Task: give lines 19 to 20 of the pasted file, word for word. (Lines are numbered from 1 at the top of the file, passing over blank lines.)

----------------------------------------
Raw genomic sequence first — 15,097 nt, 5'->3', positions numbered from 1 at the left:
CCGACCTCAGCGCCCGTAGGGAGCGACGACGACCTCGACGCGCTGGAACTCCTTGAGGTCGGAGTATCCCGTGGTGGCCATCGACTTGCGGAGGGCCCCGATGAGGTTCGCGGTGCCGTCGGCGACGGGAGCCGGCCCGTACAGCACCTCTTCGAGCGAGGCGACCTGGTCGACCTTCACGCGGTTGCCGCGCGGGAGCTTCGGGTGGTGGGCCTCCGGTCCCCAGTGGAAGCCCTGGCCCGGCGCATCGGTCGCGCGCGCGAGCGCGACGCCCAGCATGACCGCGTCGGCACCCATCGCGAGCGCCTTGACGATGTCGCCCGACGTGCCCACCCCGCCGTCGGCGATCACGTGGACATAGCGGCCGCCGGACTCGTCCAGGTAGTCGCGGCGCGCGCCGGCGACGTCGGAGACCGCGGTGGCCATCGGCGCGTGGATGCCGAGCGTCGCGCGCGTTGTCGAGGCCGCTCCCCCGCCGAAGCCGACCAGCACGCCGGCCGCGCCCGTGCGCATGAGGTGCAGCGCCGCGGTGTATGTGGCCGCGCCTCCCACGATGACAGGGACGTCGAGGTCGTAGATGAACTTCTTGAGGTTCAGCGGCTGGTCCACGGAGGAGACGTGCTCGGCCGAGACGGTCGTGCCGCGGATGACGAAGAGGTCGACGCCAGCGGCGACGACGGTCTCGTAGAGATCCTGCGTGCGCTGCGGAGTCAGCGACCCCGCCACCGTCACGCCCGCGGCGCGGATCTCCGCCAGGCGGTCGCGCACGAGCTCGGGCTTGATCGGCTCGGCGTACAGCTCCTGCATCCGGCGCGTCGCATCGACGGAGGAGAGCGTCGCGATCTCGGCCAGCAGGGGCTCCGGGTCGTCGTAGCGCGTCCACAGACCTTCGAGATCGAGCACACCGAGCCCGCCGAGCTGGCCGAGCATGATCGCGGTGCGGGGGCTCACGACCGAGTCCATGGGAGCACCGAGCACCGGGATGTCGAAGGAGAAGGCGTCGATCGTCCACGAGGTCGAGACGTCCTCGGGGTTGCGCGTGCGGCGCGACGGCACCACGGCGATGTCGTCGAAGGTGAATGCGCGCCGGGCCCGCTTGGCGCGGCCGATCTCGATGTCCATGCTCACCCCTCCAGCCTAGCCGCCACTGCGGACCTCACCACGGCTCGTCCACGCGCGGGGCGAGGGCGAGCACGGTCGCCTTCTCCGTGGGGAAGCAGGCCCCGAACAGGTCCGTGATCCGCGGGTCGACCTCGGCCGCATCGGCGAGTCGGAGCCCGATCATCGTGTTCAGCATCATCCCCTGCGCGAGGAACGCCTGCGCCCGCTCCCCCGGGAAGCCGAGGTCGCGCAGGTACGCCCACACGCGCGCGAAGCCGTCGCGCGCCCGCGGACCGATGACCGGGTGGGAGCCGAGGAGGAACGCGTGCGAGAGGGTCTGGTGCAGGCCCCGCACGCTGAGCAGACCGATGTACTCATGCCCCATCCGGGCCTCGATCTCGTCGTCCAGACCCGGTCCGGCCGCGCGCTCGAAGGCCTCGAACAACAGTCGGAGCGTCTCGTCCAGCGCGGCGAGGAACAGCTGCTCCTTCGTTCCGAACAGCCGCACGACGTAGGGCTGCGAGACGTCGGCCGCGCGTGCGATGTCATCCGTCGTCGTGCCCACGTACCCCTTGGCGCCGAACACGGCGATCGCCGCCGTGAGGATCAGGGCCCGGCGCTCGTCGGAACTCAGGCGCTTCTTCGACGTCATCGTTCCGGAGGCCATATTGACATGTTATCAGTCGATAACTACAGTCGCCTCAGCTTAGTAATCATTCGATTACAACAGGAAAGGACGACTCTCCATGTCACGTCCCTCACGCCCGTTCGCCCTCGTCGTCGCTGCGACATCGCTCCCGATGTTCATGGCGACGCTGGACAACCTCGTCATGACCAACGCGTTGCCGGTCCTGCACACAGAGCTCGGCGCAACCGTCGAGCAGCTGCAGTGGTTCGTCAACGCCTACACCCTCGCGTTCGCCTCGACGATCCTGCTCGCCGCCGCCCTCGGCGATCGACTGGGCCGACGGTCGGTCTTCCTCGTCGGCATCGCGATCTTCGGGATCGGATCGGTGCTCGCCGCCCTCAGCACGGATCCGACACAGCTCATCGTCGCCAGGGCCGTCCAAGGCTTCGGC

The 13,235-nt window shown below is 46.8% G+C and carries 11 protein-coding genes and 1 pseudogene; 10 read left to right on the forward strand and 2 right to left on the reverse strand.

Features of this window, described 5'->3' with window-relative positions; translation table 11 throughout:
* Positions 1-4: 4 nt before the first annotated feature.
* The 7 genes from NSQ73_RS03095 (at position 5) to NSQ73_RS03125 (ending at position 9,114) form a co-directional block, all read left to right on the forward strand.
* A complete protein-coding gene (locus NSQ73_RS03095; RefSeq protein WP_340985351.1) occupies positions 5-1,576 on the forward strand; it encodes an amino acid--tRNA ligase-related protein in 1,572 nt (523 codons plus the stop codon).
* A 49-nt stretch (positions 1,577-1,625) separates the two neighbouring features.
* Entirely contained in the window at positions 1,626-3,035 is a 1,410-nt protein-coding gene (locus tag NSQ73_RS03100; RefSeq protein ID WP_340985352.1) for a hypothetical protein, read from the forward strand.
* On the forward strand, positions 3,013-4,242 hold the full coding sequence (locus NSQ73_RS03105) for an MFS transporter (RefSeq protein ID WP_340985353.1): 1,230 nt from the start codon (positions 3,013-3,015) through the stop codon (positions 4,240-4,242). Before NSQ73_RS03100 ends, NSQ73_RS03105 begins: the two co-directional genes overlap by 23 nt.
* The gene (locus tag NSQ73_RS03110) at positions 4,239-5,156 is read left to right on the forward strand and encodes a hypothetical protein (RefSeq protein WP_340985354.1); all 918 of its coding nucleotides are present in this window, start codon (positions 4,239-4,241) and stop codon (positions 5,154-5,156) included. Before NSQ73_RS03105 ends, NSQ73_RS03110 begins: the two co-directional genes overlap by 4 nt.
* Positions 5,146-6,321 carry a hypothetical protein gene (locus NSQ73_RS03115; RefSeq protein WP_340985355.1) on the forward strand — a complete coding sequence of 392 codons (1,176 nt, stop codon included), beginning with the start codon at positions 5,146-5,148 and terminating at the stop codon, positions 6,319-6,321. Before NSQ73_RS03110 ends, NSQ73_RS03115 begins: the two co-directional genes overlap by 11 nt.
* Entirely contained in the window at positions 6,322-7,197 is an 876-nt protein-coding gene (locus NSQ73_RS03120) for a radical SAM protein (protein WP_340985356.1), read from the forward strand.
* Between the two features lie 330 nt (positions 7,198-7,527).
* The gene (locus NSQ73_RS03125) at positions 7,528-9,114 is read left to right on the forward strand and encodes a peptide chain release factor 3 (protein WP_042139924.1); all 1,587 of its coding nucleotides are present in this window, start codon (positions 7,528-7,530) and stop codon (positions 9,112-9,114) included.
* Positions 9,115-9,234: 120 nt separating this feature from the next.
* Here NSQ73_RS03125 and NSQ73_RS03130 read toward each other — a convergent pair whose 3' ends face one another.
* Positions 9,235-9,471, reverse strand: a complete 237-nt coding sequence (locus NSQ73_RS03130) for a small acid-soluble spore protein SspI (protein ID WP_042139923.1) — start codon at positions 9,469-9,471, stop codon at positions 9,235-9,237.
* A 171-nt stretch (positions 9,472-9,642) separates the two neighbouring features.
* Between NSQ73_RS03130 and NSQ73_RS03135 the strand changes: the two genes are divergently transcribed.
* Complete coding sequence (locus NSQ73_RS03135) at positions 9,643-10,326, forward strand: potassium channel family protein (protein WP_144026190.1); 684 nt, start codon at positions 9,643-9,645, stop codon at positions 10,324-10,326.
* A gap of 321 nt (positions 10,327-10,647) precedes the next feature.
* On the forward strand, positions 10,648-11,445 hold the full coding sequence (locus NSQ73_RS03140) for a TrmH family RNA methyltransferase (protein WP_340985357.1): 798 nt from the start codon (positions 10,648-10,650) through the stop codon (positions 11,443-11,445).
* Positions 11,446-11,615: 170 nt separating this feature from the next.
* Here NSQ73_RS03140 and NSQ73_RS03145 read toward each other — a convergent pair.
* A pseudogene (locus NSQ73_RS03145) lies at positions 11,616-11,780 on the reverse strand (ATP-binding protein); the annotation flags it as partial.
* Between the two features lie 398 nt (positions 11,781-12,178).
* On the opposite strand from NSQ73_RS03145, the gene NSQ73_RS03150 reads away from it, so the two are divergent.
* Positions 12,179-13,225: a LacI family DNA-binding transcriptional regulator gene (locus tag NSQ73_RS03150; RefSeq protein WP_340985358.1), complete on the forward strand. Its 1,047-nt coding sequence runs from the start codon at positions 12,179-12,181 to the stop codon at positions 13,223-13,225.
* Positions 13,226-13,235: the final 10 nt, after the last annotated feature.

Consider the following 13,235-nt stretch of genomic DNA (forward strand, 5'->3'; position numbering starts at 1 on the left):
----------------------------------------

* A 171-nt stretch (positions 9,472-9,642) separates the two neighbouring features.
* Between NSQ73_RS03130 and NSQ73_RS03135 the strand changes: the two genes are divergently transcribed.